The problem with these outlandish claims is that they are being used as an excuse for restricting freedom of choice through social engineering and censorship.”4

The campaign has a dedicated twitter account and website (inactive since 2017). It has also explored the possibility of producing quarterly publications of Consumer Choice, which would centre on lifestyle issues related to the ACC’s work (see Image 1 for a mockup cover of the proposed magazine.)

Attacks UK Government Over Sugar Tax

ACC Attacks Government Sugar Tax, March 2016

In its March 2016 Budget, the British Government announced a new levy on producers of sugary drinks in an effort to tackle childhood obesity, raising about £500m a year. 5

In response (see image), ACC dismissed the tax or levy as “a PR stunt” and “gift to public-health campaigners who will almost certainly be emboldened to come back for more when the levy has next-to-zero impact on sugar consumption6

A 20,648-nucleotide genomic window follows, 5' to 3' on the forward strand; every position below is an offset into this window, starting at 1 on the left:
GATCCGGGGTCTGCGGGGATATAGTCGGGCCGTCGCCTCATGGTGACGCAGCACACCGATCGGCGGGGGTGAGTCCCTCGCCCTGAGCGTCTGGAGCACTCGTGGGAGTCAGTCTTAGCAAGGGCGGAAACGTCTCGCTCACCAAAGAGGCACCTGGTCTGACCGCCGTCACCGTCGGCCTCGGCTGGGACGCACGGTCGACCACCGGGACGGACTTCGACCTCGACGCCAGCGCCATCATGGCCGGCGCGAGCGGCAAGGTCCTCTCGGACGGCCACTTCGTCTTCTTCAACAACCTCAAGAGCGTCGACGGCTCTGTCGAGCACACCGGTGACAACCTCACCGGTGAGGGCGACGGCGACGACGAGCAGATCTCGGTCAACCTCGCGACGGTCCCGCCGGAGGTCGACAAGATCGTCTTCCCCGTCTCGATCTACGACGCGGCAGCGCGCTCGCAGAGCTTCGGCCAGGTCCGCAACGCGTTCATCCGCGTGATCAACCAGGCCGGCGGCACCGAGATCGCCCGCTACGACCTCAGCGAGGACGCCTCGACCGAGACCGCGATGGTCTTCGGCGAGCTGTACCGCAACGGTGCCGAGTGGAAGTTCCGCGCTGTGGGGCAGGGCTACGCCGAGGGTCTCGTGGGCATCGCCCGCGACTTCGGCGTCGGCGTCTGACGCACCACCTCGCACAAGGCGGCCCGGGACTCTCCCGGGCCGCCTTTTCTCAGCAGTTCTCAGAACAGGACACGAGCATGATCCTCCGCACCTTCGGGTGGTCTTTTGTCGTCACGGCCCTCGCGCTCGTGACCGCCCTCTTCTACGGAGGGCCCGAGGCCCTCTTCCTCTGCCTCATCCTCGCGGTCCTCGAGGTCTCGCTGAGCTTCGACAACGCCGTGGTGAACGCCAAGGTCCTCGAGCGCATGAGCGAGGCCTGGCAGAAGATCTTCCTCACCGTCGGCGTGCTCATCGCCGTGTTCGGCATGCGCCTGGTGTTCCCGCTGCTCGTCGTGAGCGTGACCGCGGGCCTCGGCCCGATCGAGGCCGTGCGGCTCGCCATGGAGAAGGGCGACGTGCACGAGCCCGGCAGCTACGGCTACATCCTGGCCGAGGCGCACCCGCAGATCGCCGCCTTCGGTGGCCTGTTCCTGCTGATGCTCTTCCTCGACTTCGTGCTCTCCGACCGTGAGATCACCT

Links to the Tobacco Industry

In an article published in The Observer on 1 November 2014, Clark confirmed that the campaign’s initial funding came from the tobacco industry.7

“Inspired” by Center for Consumer Freedom

According to Clark, the ACC campaign has been in the making for years, and is “inspired” by the Center for Consumer Freedom (CCF)2. Clark has also described the Forest-led ACC campaign as the “UK version” of the CCF and is based on the same model. 8
Based in Washington D.C., CCF is described on its website as “a nonprofit organization devoted to promoting personal responsibility and protecting consumer choices.”9

The CCF: An Industry Front Group in the US

The CCF does not disclose its funders as “Many of the companies and individuals who support the Center financially have indicated that they want anonymity as contributors.”9